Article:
This freedom is not merely limited to fictional-government regulation either, from the start of the game, you’re free to define yourself as you will. Want to be a merchant? Go trade goods from station to station. Want to exclusively supply space stations with Big Benny’s noodles? I … guess you’re free to do so. Want to salvage derelict ships? Go get some good scanning equipment (and maybe a few guns). Want to race? Buy a fast ship (and maybe do some runs in Arena Commander before you put your ship on the line). Want to intercept transmissions and various information from secretive groups? There’s a ship for that (hint: it’s the Herald).
While the original plan was to have designated landing zone on planets with guided landing systems, it’s recently been revealed how procedural technology is allowing for full, richly detailed planets to be explored. Check out the recent Gamescom presentation. While planets look rather barren currently, later models will feature forests, oceans, cities, and anything else you might expect to find on a planet. Star Citizen plans on building on the model of No Man’s Sky and and turning it into a much more tailored experience for less crazy randomness and more incredible vistas.
I’m rather picky when it comes to my starships. Functionality is nice, but, when it comes down to it, I want to fly in style. I like ships that look like a natural extension of modern technology—something Star Citizen tries to do. The Vanguard is modeled lightly after the P-38 Lightning. The Retaliator bomber resembles modern stealth bomber planes. Beyond this attachment to the real world, the ship design is incredible. One of the main things that itch at the back of my mind in Elite: Dangerous (even though I don’t even see the ship while flying) is the, in my opinion, lackluster ship design. There seems to be little variation in the designs, and few of them are interesting. Star Citizen, however, showcases a large variety of designs reflected in ships even from the same fictional manufacturer—and few of them are ugly. Even the massive hauler, the Starfarer, is visually interesting in its own way. The devs have dedicated a lot of thought to defining what makes each manufacturer unique. MISC ships take influences from Russian helicopters. Anvil takes a more squared-off, gruff military look. Origin designs ships for the 1%. My personal favorite is Aegis, whose ships often resemble something you’d more likely see underwater than in space.
Thursdays have become one of my favorite days of the week. That’s the day Cloud Imperium Games releases their weekly video series “Around the Verse.” This show contains all matter of sneak peaks, WIP ships, universe lore descriptions, interviews with team members, along with a healthy serving of puns (thanks Ben). I’ve always been impressed by the passion of the devs and their eagerness to get involved with the game’s already impressive community. From Chris Roberts on down, you can tell they are dreaming with the community and building a game they’ve always wanted to play. Their work is difficult, the hours long, but the mission is worth it. Whether they’re working on lore for the individual planets or shaders for the various materials or the UI for the various ships, they all chatter excitedly about what they’ve been working on and the things they’re excited to reveal to the community. They’re active on the Star Citizen sub-Reddit, they talk actively on the official forums, use community content on the weekly videos, and they hold a weekly Twitch broadcast designed specifically to answer questions from the community. Star Citizen‘s community has been one of the highlights of the long wait for the full game.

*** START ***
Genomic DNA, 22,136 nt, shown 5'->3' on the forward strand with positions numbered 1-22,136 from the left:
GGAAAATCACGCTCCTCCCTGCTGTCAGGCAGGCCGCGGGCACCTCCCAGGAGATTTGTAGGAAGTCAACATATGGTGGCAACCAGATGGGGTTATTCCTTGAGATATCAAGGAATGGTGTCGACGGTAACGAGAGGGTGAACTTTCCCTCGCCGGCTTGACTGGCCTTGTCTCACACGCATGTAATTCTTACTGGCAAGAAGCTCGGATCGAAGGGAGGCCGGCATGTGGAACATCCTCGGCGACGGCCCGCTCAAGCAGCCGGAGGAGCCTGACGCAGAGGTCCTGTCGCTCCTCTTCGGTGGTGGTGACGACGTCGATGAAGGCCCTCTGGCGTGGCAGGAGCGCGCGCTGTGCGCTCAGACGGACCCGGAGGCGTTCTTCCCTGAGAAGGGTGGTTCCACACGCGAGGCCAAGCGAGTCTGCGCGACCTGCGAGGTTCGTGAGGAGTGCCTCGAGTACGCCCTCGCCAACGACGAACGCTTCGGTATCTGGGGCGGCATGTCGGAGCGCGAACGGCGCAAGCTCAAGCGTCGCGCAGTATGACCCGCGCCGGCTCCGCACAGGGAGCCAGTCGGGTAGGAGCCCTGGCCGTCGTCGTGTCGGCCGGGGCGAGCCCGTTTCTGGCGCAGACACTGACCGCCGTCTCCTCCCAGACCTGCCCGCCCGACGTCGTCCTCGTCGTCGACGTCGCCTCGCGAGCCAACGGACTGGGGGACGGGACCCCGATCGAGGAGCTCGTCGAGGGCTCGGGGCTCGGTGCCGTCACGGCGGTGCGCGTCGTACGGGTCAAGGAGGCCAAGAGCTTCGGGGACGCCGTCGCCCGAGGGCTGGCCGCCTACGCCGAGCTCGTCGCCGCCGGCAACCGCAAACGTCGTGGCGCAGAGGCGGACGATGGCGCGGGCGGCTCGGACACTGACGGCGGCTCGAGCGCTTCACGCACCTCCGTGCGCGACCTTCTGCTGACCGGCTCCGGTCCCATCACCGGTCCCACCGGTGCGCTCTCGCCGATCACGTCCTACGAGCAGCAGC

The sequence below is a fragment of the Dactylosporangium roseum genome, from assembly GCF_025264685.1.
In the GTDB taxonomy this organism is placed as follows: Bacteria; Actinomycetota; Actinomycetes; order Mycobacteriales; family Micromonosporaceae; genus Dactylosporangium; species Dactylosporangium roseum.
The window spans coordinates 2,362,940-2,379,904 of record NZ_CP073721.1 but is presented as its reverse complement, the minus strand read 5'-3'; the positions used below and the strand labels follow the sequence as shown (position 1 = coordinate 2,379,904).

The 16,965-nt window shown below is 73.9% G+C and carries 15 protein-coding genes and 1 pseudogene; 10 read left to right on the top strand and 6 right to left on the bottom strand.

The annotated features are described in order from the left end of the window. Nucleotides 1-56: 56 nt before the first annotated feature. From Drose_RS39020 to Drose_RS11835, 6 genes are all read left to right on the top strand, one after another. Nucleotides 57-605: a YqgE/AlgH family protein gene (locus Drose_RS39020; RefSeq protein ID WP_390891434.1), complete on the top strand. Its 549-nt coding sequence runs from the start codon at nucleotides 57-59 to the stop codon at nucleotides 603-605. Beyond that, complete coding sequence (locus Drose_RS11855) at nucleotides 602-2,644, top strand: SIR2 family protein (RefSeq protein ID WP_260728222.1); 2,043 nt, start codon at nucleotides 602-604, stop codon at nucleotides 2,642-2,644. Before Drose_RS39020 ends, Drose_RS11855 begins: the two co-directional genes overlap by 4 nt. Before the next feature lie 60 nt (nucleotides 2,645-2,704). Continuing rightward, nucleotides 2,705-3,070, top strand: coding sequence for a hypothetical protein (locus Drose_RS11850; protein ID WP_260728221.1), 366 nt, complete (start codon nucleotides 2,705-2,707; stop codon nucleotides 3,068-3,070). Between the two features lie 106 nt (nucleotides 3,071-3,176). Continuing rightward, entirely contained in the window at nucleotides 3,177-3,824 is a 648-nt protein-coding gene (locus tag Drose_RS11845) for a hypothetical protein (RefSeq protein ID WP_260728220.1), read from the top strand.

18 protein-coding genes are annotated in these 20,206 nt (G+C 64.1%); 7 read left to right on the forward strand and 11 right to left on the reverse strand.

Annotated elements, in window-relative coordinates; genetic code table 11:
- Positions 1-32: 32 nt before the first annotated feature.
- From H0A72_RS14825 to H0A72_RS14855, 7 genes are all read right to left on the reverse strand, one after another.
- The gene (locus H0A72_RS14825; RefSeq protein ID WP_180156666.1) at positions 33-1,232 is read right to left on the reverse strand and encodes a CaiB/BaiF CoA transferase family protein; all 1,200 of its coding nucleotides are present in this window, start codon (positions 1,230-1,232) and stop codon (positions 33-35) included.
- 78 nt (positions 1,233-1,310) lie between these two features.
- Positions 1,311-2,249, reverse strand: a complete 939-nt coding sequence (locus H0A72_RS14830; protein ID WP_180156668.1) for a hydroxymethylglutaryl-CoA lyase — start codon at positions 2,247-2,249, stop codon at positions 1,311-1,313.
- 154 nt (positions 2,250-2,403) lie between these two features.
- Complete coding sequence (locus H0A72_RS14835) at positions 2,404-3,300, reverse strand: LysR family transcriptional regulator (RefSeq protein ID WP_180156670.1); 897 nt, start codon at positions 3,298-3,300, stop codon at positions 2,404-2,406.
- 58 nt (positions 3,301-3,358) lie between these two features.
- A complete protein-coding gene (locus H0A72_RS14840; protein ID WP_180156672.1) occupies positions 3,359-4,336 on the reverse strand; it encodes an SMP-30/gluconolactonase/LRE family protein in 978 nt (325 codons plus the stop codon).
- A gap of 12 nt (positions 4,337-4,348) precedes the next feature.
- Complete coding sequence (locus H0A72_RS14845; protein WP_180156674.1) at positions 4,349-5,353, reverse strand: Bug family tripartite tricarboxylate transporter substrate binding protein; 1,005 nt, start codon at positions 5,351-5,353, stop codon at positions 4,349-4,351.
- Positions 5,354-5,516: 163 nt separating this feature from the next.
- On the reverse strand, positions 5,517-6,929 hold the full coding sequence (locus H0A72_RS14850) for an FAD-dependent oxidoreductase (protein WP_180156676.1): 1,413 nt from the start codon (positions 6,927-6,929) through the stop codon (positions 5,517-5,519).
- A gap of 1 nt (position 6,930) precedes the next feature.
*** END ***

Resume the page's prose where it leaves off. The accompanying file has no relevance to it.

Now, I hear some of you saying, “Why should I pay a million dollars to play an unfinished game?” First off, everything currently being “sold” will eventually be purchase-able using in-game currency (and with none of that free-to-play/pay-to-win crap). What currently exists is the ability to pledge money towards the development of the game and be rewarded with these ships in-game later (or sooner, depending on the development stage of the ship you pledge for). You can wait until the full game launches to buy it for the normal $60—and you probably should. As with any early-access game, the development stage is long and often quite boring for the average user. There’s still not a whole lot of real “game” to be played with Star Citizen, and it could be a while until there is. By all means, wait for the game to be completed! Don’t sink money into it because a nerd like me tells you why I’m excited for it.
Because that’s all I’m really trying to say here: I’m really, really excited to play the finished product of Star Citizen. Sure, I’d love for you to share my enthusiasm, but I don’t expect I can do with words what CIG has tried to do with impressive technology, genuine enthusiasm, and Mark Hamill. I hope one day you give the game a chance (maybe on one of the fly free weekends they have regularly!) and maybe sometime I’ll see you in the ‘verse.